The Grand-daddy of Them All: The Rugby World Cup

0
422

Disclaimer: In this article, football means soccer. Sorry Vince Lombardi.
The population of New Zealand hovers around 4 million people and 60 million sheep. In an attempt to even those numbers, New Zealand is hosting the Rugby World Cup, putting up the 20 best international teams and 130,000 fans. That is quite an increase of warm bodies in a country half the size of Texas.
Legend has it that rugby came to be when, while playing a game of football in 1823 in Rugby, England, William Webb Ellis picked up the ball and ran forward, running over the opposition. Since that day, rugby has become the contact sport of choice for the world, minus the US. Unsurprisingly, the English colonies of the 19th century have become the powerhouses of the sport, with New Zealand, Australia and
Ireland being among the best in the world. The governing body of the sport, The International Rugby Board, came to be in 1886, created the Rugby World Cup in 1987. The inaugural Cup was held in Australia and
New Zealand and teams competed for the William Webb Ellis Cup, which was won by the favored All Blacks of New Zealand. Since then, the Australian Wallabies have won twice, the Springboks of South Africa have won twice and the English Roses won once, upsetting the Wallabies in Sydney, in what is considered the greatest match ever.
The game of rugby is played on a pitch similar to a soccer field, but slightly longer and wider. Each team puts 15 players on the field, who are broken up into 8 very large forwards and 7 smaller back. The goal is to touch an oval ball down in the try zone for a Try, worth 5 points. The ensuing kick for extra points is worth 2 points and is taken from the spot where the ball is placed down for the Try. Teams can also kick for points during play, worth 3 points.
The game is 80 minutes long, and played in two halves. A team is allowed 7 subs during a match. Teams may only pass the ball backwards, but can kick it forwards to gain lots of meters at once, but risk the other side gaining possession. For the more technical rules of the game, visit irb.com.
This year’s World Cup has lived up to the hype. The host side, New Zealand has had little trouble thus far, handily beating Tonga and Japan to lead Pool A. Their first real test will be against France, a team known for their big, aggressive forward pack. In Pool B, the favored Argentina Pumas were upset by England in their first match. England then went on to maul Georgia, winning 41-10.
Pool C has provided a lot of excitement. The Cup favorite Australia lost to a determined Irish side in a match marked by stubborn defense, which neither team scored a Try. The USA Eagles, playing in pool C, have shown that the US is a growing force in rugby, giving Ireland a run for their money and winning the Cold War match against Russia. In Pool D, Wales and South Africa played a great match won by the South African Springboks by a score of 17-16.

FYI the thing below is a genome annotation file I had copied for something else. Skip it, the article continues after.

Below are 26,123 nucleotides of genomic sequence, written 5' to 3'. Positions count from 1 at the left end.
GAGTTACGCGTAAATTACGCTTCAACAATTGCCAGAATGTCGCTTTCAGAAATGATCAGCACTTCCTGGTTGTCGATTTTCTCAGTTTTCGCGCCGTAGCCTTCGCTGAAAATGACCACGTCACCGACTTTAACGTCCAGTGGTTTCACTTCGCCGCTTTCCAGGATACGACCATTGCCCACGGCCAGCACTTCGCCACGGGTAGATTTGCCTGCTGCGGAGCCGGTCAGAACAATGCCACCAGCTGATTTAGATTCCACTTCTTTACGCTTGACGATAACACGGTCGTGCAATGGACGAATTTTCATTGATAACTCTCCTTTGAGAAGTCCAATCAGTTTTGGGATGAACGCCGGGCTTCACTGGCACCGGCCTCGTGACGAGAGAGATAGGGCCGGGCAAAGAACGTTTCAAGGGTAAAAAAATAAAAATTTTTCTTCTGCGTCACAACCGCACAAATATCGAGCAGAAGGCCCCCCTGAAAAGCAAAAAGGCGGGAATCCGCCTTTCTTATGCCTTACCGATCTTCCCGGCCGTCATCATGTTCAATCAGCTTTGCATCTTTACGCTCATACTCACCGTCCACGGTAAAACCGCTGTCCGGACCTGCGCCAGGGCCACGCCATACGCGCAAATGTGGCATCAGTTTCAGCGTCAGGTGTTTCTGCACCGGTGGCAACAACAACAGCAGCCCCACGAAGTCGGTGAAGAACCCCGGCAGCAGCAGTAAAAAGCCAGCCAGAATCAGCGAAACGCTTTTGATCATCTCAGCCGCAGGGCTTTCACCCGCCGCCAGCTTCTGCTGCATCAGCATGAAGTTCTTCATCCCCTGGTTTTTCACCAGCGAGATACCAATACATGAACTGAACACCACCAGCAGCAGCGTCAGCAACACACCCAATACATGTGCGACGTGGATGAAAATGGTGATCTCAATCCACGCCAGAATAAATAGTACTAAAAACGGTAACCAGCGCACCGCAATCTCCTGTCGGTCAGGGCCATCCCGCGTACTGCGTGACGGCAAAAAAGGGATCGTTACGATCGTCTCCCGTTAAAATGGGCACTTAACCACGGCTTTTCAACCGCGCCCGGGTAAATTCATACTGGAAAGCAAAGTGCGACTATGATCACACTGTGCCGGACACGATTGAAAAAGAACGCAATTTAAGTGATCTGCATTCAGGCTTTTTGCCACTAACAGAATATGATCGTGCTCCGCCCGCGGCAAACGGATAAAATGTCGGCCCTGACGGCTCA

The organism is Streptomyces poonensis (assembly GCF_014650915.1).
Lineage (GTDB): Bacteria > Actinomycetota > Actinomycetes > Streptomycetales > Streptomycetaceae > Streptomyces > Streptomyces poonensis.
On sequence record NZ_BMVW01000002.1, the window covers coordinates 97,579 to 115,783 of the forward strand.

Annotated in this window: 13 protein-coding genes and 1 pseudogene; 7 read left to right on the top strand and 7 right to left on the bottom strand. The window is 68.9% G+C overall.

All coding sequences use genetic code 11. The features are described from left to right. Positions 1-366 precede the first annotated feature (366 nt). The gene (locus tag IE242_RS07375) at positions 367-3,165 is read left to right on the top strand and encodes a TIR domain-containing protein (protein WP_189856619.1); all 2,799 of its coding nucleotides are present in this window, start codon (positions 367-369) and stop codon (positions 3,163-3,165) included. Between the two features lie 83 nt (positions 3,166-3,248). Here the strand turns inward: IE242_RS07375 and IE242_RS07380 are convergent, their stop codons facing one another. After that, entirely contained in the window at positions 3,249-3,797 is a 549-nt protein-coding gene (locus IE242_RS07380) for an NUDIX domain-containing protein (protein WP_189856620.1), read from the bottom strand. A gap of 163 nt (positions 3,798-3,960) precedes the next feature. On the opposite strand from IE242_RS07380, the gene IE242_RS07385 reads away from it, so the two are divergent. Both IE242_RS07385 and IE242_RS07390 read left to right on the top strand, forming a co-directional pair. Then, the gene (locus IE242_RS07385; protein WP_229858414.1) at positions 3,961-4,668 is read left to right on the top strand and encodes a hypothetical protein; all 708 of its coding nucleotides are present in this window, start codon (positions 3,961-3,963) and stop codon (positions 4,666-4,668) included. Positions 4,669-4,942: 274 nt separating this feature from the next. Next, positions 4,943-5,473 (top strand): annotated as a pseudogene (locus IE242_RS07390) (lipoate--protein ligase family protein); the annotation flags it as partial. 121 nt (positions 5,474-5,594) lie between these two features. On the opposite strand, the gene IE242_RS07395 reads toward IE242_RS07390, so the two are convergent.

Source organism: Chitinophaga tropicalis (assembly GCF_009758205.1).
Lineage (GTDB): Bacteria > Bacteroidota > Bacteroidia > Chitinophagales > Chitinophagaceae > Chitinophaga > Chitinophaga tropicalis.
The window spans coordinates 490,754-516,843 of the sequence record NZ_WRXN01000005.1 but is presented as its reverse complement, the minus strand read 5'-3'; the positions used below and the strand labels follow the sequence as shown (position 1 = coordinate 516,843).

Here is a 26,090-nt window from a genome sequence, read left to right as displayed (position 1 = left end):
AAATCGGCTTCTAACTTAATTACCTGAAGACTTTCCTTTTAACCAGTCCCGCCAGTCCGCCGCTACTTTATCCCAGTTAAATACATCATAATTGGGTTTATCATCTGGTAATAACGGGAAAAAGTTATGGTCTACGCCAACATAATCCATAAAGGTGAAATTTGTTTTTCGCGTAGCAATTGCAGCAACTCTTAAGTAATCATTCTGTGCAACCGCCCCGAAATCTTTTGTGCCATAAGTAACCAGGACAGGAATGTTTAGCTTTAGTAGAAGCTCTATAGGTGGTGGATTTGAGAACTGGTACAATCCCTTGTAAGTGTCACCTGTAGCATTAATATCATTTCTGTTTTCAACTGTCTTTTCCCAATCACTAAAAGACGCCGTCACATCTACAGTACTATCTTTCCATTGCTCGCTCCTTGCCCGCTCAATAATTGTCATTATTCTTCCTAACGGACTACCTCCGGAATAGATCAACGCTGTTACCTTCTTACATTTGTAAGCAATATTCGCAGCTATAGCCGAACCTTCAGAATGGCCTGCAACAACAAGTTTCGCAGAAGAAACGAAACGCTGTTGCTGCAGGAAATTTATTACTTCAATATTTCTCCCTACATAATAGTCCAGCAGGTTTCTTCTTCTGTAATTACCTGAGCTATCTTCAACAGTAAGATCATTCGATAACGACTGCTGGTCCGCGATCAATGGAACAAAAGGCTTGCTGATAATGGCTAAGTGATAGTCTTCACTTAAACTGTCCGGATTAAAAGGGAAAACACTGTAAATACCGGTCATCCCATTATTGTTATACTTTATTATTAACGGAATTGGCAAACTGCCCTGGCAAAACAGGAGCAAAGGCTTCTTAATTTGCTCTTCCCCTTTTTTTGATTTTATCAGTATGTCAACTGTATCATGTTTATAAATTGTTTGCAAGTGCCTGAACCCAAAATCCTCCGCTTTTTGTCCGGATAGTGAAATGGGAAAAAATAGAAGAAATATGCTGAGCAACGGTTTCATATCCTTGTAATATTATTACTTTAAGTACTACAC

If these trends were to continue, the eight teams advancing out of pool play would be the New Zealand All Blacks, the English Roses, the Australian Wallabies, the Argentinean Pumas, the South African Springboks, France, Ireland, and Wales. Scotland, however, has a chance to knock out Argentina with a win against them on Sept 25th and take their spot in the field of 8. Many experts have New Zealand winning their third Webb Ellis Cup at home, but a resurgent Ireland and a scrappy English side cannot be overlooked as potential champions.
Additionally, the Wallabies will lick their wounds and make a serious and aggressive post pool run at the Cup.
All of this international drama is largely overlooked by America. Rugby is not a popular sport amongst younger players, hampering the growth of the sport here in the States. At the moment there are around 87,000 American ruggers, compared to American Football, which has well over 1,000,000 players. While rugby is growing in the US, the best athletes tend to play sports that will help them pay for college, which does not include rugby, since the NCAA does not recognize rugby 15’s as a sport.
In August, however, the NCAA officially sanctioned Rugby 7’s, a faster paced version of rugby 15’s, which is played with 7 players a side. Hopefully this action by the NCAA will help rugby grow in the US. Imagine Patrick Willis hitting people without pads.
Or visualize Adrian Peterson running down the sideline, lighter and faster without his plastic body armor? It would be quite a show. If D-1 football players would give rugby a shot, the USA could field one of the most exciting rugby teams on the international circuit. The major difficulty with rugby is that all 15 players must be able to run with the ball, tackle, kick, catch and pass. American
Football is highly specialized, thus many players would struggle to pick up rugby. It would, however, be extremely satisfying to see Warren Sapp kick a ball downfield, run after it for 40 meters, catch it in the air, run 30 more, and score. However outlandish that scenario sounds, rugby players as big as Sapp are asked to do just that on the stage that is called the Rugby World Cup.

If you would like to watch some matches with the USF Rugby Team, or for more information on upcoming rugby games, e-mail usfdefenders@gmail.com

LEAVE A REPLY

Please enter your comment!
Please enter your name here